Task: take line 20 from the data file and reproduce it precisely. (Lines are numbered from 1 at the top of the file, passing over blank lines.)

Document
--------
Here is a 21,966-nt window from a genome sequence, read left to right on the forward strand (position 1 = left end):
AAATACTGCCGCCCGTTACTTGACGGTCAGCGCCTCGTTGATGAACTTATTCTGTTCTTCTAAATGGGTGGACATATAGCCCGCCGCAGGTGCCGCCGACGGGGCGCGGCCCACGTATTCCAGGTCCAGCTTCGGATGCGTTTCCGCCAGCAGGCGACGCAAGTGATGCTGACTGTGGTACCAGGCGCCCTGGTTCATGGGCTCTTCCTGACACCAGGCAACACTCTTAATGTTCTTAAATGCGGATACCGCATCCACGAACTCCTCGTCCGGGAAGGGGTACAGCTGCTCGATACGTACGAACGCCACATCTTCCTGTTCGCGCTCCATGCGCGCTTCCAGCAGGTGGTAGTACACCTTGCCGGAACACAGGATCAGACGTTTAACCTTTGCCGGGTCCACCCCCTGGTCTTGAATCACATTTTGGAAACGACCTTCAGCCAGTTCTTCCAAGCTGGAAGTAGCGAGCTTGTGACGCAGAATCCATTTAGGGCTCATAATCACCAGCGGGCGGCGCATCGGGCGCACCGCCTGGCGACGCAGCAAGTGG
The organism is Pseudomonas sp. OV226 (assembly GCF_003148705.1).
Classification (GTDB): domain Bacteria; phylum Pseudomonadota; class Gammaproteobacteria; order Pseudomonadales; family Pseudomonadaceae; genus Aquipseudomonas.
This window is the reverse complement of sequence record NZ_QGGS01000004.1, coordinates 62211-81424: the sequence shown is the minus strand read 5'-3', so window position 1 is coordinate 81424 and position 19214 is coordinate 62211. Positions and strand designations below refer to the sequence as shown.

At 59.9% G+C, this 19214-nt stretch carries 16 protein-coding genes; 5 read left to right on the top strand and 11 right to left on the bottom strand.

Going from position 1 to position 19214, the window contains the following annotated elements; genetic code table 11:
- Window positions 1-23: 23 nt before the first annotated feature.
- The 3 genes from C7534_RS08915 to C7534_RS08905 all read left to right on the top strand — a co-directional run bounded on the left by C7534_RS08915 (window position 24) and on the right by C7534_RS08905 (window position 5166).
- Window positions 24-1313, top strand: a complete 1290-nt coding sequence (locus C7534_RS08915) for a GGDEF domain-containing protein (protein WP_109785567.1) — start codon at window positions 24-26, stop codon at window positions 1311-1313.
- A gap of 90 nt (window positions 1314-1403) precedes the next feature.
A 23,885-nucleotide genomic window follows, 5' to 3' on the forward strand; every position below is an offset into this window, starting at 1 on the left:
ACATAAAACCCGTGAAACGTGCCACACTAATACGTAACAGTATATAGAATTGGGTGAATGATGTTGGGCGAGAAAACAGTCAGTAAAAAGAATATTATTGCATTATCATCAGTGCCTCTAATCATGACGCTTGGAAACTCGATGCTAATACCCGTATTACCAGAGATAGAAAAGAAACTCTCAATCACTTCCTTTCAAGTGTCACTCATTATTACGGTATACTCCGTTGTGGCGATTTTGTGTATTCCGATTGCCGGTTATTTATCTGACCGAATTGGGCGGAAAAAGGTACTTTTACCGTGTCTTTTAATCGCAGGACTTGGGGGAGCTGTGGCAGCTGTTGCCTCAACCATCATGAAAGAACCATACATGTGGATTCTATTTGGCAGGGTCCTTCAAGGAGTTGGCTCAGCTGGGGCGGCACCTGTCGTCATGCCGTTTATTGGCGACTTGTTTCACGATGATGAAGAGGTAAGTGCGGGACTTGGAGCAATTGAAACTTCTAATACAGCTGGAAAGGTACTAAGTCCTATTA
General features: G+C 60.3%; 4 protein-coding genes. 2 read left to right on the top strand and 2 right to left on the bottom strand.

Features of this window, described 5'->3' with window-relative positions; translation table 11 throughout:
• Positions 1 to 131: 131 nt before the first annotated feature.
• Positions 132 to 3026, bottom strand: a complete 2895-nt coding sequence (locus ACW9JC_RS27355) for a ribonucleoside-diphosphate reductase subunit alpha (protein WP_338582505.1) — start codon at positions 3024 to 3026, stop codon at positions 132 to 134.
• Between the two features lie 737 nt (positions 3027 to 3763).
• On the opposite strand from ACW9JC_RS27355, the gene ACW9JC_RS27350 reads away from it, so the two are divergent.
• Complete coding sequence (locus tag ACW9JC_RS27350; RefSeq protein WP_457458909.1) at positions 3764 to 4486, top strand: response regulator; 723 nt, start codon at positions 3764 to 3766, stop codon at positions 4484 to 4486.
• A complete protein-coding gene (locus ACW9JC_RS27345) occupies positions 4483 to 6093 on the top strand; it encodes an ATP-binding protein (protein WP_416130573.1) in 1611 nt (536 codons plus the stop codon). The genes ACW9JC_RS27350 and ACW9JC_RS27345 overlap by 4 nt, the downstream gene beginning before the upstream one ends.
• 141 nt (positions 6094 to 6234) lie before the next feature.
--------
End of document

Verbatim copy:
• Complete coding sequence (locus tag ACW9JC_RS27350; RefSeq protein WP_457458909.1) at positions 3764 to 4486, top strand: response regulator; 723 nt, start codon at positions 3764 to 3766, stop codon at positions 4484 to 4486.